I really enjoyed my month in Asheville living along the French Broad River, minutes from the mountains along the Blue Ridge Parkway. The highest temp during my entire visit never exceeded 82, with lows in the mid 60’s at night. Asheville is definitely a place I could live if I were looking for a place to settle down. But not just yet.
Here are a few of my favorite memories:
FARM TO FORK FOCUS ON FOOD
Asheville goes to great lengths to support their local businesses, to the point where they have fought against even the holiest of food suppliers, Whole Foods. They have a local knock-off called Earth Fare that is even better. There is a multi-building Farmer’s Market offering only locally grown products from Amish cheese to country ham.
Restaurants are heavily into the movement as well, where chain restaurants are the minority, especially in the downtown area. You can’t find anything more mainstream than a Sierra Nevada on tap, with most serving local brews only. One of their most popular restaurants, Sunny Point Cafe, features fresh produce straight out of the earth from their adjacent garden. I didn’t have a bad meal in Asheville, and I had plenty. Fresh, innovative with a mixture of tastes to delight the palate. It was next to impossible to force myself to cook with so many interesting, affordable alternatives available.
If you like a more remote camping experience than the urban Wilson’s Riverfront, just 10 minutes away is beautiful Lake Powhattan. The campsites are shady, some even with a respectable amount of privacy. The park is full of hiking and biking trails, one which leads to a “back door” into Asheville’s beautiful arboretum.
Trails lead through abundance in nature such as the fascinating Bonsai Exhibition Garden, and serene spots filled with crazy quilt color. Admission to the 434 acre arboretum with 10 miles of trails is “free,” but you must pay $8.00 to park. But if you take the back door on bike, well, there is no parking fee. 😉
Asheville has been considered a retreat destination for health seekers as far back as the late 1700’s. The excellent climate and clean mountain air attracted many “sanitariums” for curing tuberculosis, with this healing culture evolving into the “New Age Mecca of the East,” offering an abundance of massage therapists and alternative healers.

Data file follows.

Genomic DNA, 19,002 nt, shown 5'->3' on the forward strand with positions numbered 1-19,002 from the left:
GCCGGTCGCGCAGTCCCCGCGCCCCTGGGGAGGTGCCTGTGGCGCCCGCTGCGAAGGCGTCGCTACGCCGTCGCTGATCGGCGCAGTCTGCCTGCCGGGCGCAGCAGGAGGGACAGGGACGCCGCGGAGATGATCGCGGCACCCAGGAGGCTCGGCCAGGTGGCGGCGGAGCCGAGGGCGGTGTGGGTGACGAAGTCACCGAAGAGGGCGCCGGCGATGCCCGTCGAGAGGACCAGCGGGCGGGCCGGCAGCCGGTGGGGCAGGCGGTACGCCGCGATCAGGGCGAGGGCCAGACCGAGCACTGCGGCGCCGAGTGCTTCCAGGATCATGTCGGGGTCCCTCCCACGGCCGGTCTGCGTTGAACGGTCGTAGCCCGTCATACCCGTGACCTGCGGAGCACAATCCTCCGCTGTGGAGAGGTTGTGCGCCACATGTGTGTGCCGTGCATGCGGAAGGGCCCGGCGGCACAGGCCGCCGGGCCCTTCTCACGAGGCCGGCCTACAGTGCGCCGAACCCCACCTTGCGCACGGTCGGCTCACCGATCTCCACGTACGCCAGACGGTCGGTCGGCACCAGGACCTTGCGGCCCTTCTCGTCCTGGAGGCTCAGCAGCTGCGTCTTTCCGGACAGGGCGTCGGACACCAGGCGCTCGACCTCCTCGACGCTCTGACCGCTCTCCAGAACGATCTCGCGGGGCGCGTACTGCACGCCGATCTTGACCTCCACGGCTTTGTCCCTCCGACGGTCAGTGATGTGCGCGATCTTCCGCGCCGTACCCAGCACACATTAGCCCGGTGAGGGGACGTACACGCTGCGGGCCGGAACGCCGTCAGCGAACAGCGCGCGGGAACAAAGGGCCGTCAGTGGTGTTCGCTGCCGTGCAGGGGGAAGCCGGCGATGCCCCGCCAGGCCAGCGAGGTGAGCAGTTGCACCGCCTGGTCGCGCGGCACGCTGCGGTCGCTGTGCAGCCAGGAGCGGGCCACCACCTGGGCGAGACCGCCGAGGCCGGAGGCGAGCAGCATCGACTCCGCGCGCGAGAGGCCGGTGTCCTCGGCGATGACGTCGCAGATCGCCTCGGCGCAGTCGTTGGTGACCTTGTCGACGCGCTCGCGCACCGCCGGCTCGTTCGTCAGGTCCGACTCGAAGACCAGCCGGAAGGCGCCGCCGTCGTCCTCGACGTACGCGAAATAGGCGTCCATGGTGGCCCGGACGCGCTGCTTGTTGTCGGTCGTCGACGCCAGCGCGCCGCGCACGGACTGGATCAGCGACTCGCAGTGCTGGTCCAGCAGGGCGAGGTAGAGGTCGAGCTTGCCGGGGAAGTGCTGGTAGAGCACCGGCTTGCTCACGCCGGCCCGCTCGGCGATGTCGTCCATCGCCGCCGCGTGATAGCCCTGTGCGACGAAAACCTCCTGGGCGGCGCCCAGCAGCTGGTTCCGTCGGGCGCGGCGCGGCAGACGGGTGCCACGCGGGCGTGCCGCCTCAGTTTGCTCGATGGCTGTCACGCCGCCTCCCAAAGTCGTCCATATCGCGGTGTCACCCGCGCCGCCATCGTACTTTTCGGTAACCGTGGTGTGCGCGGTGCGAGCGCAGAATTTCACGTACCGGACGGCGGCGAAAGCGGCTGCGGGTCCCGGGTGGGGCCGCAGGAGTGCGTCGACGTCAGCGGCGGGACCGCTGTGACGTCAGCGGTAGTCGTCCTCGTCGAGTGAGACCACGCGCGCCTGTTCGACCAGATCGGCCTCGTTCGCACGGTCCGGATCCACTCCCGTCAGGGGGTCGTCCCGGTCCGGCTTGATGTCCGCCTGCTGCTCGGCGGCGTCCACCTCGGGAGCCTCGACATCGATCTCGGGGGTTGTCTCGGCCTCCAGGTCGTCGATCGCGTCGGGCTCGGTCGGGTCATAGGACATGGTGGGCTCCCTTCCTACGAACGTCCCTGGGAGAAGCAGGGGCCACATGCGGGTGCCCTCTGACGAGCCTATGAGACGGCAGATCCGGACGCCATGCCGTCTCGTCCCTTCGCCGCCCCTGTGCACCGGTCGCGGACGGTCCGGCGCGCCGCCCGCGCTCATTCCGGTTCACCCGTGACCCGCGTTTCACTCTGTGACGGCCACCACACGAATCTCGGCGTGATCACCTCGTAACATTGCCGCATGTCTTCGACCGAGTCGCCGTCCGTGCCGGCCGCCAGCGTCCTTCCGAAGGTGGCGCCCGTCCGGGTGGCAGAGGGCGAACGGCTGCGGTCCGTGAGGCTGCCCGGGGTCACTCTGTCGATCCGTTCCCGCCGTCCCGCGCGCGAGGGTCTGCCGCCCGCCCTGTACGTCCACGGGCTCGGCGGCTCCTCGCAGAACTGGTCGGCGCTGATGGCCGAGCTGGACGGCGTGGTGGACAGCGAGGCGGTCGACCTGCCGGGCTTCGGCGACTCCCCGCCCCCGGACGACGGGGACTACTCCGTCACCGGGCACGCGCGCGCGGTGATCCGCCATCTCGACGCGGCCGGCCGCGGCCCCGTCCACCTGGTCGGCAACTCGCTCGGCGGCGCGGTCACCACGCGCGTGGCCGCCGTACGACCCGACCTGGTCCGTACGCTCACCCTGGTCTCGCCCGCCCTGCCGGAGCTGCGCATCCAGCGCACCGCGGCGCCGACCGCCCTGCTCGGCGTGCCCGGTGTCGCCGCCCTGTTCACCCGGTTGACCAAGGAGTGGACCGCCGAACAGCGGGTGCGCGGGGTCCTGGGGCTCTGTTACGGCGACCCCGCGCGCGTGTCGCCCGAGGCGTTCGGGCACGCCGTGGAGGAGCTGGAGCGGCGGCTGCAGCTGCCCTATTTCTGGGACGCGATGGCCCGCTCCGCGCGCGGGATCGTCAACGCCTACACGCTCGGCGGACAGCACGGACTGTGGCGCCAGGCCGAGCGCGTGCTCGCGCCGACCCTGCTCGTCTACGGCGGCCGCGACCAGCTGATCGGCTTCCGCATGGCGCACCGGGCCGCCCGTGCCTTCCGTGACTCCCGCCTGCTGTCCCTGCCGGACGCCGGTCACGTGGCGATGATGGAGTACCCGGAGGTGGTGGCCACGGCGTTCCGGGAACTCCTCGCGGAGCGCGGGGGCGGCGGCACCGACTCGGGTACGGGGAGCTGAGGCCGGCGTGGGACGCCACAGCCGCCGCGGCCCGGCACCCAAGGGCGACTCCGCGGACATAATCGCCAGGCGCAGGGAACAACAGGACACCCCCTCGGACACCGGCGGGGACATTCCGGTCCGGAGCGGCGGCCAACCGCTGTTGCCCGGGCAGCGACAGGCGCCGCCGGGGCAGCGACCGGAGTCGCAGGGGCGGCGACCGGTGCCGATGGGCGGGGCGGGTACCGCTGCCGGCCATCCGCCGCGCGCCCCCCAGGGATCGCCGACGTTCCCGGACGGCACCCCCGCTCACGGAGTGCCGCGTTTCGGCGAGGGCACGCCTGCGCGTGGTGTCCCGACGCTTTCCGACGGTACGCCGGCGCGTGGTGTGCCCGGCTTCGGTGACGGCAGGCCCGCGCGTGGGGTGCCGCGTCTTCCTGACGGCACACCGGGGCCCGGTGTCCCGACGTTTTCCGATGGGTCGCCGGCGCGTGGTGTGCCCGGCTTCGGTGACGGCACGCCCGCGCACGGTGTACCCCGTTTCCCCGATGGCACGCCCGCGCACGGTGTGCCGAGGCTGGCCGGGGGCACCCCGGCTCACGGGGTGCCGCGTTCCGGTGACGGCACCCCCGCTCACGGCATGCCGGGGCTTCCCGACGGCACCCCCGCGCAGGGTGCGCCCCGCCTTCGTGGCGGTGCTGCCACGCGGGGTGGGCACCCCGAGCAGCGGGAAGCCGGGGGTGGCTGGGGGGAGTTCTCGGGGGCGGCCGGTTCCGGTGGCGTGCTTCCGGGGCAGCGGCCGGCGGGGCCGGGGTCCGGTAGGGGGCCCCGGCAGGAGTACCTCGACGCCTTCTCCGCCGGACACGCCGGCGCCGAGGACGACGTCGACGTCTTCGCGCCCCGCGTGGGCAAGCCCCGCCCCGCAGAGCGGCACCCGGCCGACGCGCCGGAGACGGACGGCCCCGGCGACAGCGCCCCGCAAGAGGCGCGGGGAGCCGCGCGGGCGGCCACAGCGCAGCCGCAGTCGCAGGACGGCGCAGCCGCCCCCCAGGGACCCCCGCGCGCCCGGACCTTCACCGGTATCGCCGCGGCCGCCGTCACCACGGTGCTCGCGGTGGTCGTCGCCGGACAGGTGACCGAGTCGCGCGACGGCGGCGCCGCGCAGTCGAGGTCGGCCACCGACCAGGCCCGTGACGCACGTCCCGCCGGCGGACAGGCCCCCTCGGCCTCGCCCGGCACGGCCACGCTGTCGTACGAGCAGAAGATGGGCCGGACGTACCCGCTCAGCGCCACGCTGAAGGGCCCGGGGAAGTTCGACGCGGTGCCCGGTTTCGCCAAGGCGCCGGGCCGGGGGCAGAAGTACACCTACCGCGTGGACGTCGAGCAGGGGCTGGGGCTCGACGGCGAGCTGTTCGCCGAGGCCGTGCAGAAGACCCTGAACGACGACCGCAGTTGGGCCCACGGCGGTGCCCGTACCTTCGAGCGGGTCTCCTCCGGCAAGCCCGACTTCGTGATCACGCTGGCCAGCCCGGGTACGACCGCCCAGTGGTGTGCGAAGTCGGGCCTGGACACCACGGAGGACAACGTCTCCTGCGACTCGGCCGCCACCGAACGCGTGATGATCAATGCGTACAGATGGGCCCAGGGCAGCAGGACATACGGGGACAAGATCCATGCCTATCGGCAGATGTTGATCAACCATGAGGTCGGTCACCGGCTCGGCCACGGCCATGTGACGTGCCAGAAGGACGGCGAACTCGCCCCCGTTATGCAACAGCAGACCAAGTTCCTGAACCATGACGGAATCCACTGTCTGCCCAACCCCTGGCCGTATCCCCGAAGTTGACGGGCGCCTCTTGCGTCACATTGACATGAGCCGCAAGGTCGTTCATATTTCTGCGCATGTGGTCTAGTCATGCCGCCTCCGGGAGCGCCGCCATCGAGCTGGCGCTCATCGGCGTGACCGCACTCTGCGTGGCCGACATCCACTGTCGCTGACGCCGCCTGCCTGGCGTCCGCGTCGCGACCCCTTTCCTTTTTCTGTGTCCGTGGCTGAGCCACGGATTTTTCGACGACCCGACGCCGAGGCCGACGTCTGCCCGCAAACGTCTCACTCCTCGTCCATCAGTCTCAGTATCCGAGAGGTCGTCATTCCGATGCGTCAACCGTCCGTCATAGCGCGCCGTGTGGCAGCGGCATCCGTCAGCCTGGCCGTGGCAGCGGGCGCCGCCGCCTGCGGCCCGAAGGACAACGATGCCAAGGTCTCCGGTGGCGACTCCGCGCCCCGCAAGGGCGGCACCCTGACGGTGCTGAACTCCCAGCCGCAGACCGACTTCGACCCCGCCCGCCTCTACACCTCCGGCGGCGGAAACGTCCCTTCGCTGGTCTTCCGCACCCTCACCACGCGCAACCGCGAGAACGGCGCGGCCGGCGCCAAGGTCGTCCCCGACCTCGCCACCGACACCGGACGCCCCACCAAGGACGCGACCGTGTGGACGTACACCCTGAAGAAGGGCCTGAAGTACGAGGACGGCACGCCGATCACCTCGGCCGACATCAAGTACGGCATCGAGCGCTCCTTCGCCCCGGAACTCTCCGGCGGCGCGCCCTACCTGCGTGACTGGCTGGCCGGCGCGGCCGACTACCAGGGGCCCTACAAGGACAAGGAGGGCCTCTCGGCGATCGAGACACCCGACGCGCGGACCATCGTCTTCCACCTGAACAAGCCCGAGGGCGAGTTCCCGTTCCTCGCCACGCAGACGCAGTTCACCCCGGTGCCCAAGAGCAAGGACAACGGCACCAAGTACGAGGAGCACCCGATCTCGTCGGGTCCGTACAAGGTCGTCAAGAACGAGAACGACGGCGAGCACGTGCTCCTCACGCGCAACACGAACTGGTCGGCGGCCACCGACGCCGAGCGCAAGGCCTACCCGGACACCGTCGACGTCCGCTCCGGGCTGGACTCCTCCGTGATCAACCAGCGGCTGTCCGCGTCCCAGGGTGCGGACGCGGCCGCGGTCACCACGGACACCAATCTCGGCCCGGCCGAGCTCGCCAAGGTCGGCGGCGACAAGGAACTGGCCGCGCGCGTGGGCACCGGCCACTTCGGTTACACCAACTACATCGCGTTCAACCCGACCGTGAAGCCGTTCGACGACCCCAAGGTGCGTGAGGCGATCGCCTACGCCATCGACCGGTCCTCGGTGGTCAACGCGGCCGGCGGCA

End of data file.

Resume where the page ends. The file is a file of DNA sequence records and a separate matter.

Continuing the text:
As an alternative to my beloved Shoji Spa, I decided to treat myself to a ridiculously overpriced massage at the posh, hundred year old Grove Park Inn and Spa. I booked the shortest, cheapest service offered, because it afforded the entire day to be spent in their $44 million, 40,000 square ft, subterranean day spa.
The absolute best part was floating in the shallow “music pools” where classical music can be heard by submersing your ears below the surface. No photos allowed, but I did sneak this one from an overlooking window.
As much as I enjoyed the twenty-something energy that “keeps Austin weird,” by the end of the month, I was growing weary of the awesomeness of the word “awesome.” Asheville has the same “Keep weird” marketing campaign, only the difference is a more evenly spread demographic. When I first heard of the Friday Night Drumming Circle, I expected a group of young, dreadlocked drop-outs, but I could not have been more wrong. In fact, even the white-haired tour guide on the White Trolley Tour heads there every Friday night! What fun this was to feel surrounded by fifty-something freaks like me!